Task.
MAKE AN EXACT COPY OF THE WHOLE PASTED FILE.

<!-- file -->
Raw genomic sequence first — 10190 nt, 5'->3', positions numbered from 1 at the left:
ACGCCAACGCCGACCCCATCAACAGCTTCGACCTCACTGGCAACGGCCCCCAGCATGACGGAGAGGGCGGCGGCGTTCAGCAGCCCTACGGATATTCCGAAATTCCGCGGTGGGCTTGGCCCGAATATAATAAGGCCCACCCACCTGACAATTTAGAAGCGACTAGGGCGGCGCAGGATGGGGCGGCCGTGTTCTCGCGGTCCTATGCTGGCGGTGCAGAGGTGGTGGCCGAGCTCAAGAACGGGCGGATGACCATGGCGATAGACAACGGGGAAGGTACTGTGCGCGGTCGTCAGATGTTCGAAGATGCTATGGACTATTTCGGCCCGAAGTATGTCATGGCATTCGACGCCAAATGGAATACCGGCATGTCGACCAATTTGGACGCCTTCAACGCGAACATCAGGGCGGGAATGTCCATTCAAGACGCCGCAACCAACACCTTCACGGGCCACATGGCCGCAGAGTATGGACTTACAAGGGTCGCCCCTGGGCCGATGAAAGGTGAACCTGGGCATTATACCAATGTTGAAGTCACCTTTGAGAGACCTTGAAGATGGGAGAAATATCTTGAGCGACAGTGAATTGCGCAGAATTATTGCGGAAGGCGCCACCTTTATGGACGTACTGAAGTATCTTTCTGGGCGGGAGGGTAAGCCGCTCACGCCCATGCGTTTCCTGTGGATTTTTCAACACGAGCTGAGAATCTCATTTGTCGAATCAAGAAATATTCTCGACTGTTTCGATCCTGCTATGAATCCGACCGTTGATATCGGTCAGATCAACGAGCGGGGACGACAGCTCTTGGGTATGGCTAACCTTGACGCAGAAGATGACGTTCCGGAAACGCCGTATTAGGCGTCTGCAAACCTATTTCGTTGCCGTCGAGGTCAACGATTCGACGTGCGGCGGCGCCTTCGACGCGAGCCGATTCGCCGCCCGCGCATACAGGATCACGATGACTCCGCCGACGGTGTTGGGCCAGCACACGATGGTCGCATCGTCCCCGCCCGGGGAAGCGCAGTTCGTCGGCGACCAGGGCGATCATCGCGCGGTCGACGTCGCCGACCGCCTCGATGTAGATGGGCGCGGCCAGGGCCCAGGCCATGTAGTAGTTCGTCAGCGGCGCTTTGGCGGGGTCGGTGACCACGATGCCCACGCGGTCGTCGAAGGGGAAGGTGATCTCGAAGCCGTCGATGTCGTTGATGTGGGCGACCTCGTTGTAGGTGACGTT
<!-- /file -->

Raw genomic sequence first — 10190 nt, 5'->3', positions numbered from 1 at the left:
ACGCCAACGCCGACCCCATCAACAGCTTCGACCTCACTGGCAACGGCCCCCAGCATGACGGAGAGGGCGGCGGCGTTCAGCAGCCCTACGGATATTCCGAAATTCCGCGGTGGGCTTGGCCCGAATATAATAAGGCCCACCCACCTGACAATTTAGAAGCGACTAGGGCGGCGCAGGATGGGGCGGCCGTGTTCTCGCGGTCCTATGCTGGCGGTGCAGAGGTGGTGGCCGAGCTCAAGAACGGGCGGATGACCATGGCGATAGACAACGGGGAAGGTACTGTGCGCGGTCGTCAGATGTTCGAAGATGCTATGGACTATTTCGGCCCGAAGTATGTCATGGCATTCGACGCCAAATGGAATACCGGCATGTCGACCAATTTGGACGCCTTCAACGCGAACATCAGGGCGGGAATGTCCATTCAAGACGCCGCAACCAACACCTTCACGGGCCACATGGCCGCAGAGTATGGACTTACAAGGGTCGCCCCTGGGCCGATGAAAGGTGAACCTGGGCATTATACCAATGTTGAAGTCACCTTTGAGAGACCTTGAAGATGGGAGAAATATCTTGAGCGACAGTGAATTGCGCAGAATTATTGCGGAAGGCGCCACCTTTATGGACGTACTGAAGTATCTTTCTGGGCGGGAGGGTAAGCCGCTCACGCCCATGCGTTTCCTGTGGATTTTTCAACACGAGCTGAGAATCTCATTTGTCGAATCAAGAAATATTCTCGACTGTTTCGATCCTGCTATGAATCCGACCGTTGATATCGGTCAGATCAACGAGCGGGGACGACAGCTCTTGGGTATGGCTAACCTTGACGCAGAAGATGACGTTCCGGAAACGCCGTATTAGGCGTCTGCAAACCTATTTCGTTGCCGTCGAGGTCAACGATTCGACGTGCGGCGGCGCCTTCGACGCGAGCCGATTCGCCGCCCGCGCATACAGGATCACGATGACTCCGCCGACGGTGTTGGGCCAGCACACGATGGTCGCATCGTCCCCGCCCGGGGAAGCGCAGTTCGTCGGCGACCAGGGCGATCATCGCGCGGTCGACGTCGCCGACCGCCTCGATGTAGATGGGCGCGGCCAGGGCCCAGGCCATGTAGTAGTTCGTCAGCGGCGCTTTGGCGGGGTCGGTGACCACGATGCCCACGCGGTCGTCGAAGGGGAAGGTGATCTCGAAGCCGTCGATGTCGTTGATGTGGGCGACCTCGTTGTAGGTGACGTT